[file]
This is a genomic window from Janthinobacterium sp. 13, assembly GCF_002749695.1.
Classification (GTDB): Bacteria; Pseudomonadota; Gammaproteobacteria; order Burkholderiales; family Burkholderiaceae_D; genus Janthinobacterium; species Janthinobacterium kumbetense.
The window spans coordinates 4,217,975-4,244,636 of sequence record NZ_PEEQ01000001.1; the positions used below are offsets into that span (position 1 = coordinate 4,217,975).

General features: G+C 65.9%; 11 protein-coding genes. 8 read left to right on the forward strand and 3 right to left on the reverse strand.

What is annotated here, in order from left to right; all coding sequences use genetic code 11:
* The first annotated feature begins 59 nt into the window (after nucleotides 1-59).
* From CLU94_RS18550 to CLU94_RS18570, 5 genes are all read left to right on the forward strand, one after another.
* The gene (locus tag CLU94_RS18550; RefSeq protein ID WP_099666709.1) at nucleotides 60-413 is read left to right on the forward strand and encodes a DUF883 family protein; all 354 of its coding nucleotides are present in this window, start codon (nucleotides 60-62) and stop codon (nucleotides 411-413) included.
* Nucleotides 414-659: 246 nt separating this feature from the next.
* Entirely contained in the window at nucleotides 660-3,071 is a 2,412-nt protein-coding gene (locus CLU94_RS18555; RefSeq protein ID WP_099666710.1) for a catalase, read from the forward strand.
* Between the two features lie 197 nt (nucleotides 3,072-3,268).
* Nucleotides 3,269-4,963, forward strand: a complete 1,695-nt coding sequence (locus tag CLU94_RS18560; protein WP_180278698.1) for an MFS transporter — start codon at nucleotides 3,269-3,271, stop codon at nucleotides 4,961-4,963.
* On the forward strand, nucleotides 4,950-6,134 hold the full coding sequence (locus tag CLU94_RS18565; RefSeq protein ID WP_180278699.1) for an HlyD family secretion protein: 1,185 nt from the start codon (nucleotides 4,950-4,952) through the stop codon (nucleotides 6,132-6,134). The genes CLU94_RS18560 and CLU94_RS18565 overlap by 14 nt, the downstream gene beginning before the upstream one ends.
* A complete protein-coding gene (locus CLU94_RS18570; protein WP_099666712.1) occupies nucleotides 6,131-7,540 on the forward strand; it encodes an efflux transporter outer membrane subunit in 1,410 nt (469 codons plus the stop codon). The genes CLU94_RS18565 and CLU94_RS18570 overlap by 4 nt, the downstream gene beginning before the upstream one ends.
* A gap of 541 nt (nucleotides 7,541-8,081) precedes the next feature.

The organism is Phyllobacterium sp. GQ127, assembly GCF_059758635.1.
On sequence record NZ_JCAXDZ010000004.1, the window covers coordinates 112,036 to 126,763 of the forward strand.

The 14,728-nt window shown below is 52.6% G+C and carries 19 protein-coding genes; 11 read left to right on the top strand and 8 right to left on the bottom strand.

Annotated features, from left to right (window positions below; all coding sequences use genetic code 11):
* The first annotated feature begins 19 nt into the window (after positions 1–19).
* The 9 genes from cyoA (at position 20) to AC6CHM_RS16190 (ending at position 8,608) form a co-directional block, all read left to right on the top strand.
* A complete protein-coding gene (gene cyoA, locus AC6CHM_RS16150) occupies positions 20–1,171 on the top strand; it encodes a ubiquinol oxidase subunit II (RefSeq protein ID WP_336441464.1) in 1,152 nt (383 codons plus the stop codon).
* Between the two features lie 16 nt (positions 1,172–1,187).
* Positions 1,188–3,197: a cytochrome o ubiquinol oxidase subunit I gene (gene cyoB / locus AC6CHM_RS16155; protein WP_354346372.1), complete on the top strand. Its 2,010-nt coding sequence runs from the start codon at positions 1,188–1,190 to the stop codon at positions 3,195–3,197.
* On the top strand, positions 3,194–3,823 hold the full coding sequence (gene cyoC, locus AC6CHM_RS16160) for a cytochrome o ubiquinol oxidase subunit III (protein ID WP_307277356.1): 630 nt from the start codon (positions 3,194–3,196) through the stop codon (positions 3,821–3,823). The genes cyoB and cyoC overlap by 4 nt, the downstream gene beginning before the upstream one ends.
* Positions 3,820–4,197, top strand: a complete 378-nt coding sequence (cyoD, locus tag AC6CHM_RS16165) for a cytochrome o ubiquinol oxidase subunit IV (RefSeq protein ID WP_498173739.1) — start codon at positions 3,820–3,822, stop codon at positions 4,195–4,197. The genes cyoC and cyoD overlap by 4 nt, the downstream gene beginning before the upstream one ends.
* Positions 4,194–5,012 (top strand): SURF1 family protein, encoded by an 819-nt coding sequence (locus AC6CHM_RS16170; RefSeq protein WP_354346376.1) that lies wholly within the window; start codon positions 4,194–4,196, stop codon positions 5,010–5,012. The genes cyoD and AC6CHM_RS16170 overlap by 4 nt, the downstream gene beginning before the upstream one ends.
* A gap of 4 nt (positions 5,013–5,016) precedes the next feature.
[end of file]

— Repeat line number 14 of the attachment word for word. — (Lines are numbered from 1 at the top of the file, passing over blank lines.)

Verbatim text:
* A complete protein-coding gene (locus CLU94_RS18570; protein WP_099666712.1) occupies nucleotides 6,131-7,540 on the forward strand; it encodes an efflux transporter outer membrane subunit in 1,410 nt (469 codons plus the stop codon). The genes CLU94_RS18565 and CLU94_RS18570 overlap by 4 nt, the downstream gene beginning before the upstream one ends.